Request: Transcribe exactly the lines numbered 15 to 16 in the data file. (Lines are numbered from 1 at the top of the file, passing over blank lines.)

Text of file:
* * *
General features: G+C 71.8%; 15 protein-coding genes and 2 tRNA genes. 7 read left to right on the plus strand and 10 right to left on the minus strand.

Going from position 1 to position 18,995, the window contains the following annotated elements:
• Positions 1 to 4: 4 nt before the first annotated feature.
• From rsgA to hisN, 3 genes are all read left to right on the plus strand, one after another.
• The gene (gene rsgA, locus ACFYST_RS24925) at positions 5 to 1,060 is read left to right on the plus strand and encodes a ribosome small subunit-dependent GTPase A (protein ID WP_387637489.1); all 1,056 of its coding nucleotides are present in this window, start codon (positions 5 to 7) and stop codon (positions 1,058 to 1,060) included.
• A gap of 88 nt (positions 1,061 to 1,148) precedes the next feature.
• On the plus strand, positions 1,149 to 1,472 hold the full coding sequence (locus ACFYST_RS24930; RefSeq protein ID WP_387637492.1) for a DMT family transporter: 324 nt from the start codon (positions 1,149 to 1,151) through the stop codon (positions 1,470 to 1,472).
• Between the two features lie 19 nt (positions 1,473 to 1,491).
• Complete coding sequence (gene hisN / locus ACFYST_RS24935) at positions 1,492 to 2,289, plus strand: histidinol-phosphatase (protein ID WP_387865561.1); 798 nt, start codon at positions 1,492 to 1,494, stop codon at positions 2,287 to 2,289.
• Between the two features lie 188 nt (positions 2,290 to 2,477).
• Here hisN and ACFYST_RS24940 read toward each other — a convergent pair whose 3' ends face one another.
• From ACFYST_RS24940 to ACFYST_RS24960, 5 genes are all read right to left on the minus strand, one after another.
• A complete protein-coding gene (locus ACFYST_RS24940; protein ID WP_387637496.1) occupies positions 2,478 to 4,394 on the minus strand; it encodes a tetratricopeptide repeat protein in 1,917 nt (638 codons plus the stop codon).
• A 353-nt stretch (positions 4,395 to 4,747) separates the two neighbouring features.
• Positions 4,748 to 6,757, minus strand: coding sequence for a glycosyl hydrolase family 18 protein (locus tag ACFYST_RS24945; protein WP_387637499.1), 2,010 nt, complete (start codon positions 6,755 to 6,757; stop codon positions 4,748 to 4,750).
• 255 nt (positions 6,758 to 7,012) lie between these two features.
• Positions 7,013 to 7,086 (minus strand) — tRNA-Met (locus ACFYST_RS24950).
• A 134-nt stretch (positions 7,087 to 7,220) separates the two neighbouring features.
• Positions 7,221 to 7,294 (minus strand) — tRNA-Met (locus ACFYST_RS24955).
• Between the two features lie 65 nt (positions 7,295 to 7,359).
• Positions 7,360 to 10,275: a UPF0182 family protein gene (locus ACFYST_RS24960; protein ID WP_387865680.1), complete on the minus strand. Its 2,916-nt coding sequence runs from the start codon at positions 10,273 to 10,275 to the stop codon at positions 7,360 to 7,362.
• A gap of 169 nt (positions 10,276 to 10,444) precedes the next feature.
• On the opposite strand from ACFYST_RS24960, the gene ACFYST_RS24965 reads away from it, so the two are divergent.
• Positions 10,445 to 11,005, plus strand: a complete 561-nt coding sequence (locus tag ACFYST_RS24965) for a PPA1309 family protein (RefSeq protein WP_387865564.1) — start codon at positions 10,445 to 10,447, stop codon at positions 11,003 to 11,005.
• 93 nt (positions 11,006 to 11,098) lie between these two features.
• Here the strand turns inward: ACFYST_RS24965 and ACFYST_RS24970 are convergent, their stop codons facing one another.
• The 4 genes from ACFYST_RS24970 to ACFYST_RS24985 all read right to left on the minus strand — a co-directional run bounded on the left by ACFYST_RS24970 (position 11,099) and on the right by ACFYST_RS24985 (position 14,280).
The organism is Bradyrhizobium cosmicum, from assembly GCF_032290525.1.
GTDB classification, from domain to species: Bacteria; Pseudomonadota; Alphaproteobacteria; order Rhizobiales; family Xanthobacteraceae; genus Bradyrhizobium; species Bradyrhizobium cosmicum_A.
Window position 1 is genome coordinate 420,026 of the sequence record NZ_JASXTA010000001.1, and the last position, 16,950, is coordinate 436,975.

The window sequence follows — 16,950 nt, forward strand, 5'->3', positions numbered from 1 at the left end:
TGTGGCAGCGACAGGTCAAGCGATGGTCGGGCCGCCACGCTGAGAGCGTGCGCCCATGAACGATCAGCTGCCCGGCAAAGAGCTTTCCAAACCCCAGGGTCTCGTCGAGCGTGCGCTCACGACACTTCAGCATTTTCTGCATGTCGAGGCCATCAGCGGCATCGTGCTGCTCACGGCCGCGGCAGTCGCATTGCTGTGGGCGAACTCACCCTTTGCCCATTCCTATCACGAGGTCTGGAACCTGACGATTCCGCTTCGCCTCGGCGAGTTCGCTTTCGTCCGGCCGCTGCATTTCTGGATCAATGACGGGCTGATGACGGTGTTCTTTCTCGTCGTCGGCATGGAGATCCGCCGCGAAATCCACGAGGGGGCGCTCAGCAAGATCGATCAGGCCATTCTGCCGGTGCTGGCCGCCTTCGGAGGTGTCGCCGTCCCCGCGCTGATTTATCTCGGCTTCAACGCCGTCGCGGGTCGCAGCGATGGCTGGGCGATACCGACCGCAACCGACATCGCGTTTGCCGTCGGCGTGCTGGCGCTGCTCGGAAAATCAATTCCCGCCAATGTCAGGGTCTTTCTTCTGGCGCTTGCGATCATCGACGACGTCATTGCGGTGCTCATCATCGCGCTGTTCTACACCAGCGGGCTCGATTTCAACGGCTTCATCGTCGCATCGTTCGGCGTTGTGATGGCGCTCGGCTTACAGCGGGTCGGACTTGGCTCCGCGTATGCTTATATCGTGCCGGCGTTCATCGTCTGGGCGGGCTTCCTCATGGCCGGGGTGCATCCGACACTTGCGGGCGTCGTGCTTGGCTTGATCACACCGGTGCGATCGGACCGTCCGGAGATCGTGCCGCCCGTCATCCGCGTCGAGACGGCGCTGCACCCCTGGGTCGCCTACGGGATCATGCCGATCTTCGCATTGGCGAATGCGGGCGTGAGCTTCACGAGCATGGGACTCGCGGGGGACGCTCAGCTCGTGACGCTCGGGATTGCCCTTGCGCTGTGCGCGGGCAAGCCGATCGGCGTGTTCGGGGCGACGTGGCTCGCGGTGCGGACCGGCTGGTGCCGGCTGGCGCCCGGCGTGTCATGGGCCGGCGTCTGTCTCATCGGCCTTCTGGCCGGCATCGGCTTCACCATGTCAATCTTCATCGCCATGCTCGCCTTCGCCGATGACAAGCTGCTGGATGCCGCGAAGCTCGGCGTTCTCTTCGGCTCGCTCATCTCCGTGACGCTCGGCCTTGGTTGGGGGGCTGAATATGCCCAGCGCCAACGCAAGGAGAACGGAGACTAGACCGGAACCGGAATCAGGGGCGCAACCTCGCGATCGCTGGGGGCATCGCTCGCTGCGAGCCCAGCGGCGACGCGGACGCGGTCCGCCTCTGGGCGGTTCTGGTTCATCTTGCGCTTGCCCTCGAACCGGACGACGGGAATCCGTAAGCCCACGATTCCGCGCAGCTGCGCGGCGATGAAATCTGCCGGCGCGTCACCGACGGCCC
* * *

• Positions 4,748 to 6,757, minus strand: coding sequence for a glycosyl hydrolase family 18 protein (locus tag ACFYST_RS24945; protein WP_387637499.1), 2,010 nt, complete (start codon positions 6,755 to 6,757; stop codon positions 4,748 to 4,750).
• 255 nt (positions 6,758 to 7,012) lie between these two features.